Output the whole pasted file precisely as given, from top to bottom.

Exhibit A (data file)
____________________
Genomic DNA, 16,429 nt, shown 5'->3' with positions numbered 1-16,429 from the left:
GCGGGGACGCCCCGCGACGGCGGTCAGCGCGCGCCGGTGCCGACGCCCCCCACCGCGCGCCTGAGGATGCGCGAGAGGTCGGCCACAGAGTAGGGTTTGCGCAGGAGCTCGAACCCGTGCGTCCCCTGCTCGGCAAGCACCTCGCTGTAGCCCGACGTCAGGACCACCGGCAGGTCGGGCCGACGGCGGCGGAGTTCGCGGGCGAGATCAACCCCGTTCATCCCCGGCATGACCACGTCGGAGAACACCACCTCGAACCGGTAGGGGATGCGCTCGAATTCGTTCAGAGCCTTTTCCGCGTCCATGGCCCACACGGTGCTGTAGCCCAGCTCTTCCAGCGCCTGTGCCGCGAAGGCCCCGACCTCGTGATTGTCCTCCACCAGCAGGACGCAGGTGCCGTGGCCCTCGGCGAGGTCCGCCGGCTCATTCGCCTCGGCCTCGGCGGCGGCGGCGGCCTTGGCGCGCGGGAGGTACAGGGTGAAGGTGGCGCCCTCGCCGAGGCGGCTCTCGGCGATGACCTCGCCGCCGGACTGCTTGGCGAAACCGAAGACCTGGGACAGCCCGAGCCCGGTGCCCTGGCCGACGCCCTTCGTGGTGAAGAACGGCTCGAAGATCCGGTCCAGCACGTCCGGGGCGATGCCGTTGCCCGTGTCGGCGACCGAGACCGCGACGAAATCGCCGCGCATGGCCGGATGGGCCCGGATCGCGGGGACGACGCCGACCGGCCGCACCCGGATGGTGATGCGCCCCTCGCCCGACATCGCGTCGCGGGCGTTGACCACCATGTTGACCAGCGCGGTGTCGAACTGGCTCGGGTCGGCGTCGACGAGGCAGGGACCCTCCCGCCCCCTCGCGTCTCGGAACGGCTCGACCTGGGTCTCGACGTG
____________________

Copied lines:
Genomic DNA, 16,429 nt, shown 5'->3' with positions numbered 1-16,429 from the left:
GCGGGGACGCCCCGCGACGGCGGTCAGCGCGCGCCGGTGCCGACGCCCCCCACCGCGCGCCTGAGGATGCGCGAGAGGTCGGCCACAGAGTAGGGTTTGCGCAGGAGCTCGAACCCGTGCGTCCCCTGCTCGGCAAGCACCTCGCTGTAGCCCGACGTCAGGACCACCGGCAGGTCGGGCCGACGGCGGCGGAGTTCGCGGGCGAGATCAACCCCGTTCATCCCCGGCATGACCACGTCGGAGAACACCACCTCGAACCGGTAGGGGATGCGCTCGAATTCGTTCAGAGCCTTTTCCGCGTCCATGGCCCACACGGTGCTGTAGCCCAGCTCTTCCAGCGCCTGTGCCGCGAAGGCCCCGACCTCGTGATTGTCCTCCACCAGCAGGACGCAGGTGCCGTGGCCCTCGGCGAGGTCCGCCGGCTCATTCGCCTCGGCCTCGGCGGCGGCGGCGGCCTTGGCGCGCGGGAGGTACAGGGTGAAGGTGGCGCCCTCGCCGAGGCGGCTCTCGGCGATGACCTCGCCGCCGGACTGCTTGGCGAAACCGAAGACCTGGGACAGCCCGAGCCCGGTGCCCTGGCCGACGCCCTTCGTGGTGAAGAACGGCTCGAAGATCCGGTCCAGCACGTCCGGGGCGATGCCGTTGCCCGTGTCGGCGACCGAGACCGCGACGAAATCGCCGCGCATGGCCGGATGGGCCCGGATCGCGGGGACGACGCCGACCGGCCGCACCCGGATGGTGATGCGCCCCTCGCCCGACATCGCGTCGCGGGCGTTGACCACCATGTTGACCAGCGCGGTGTCGAACTGGCTCGGGTCGGCGTCGACGAGGCAGGGACCCTCCCGCCCCCTCGCGTCTCGGAACGGCTCGACCTGGGTCTCGACGTG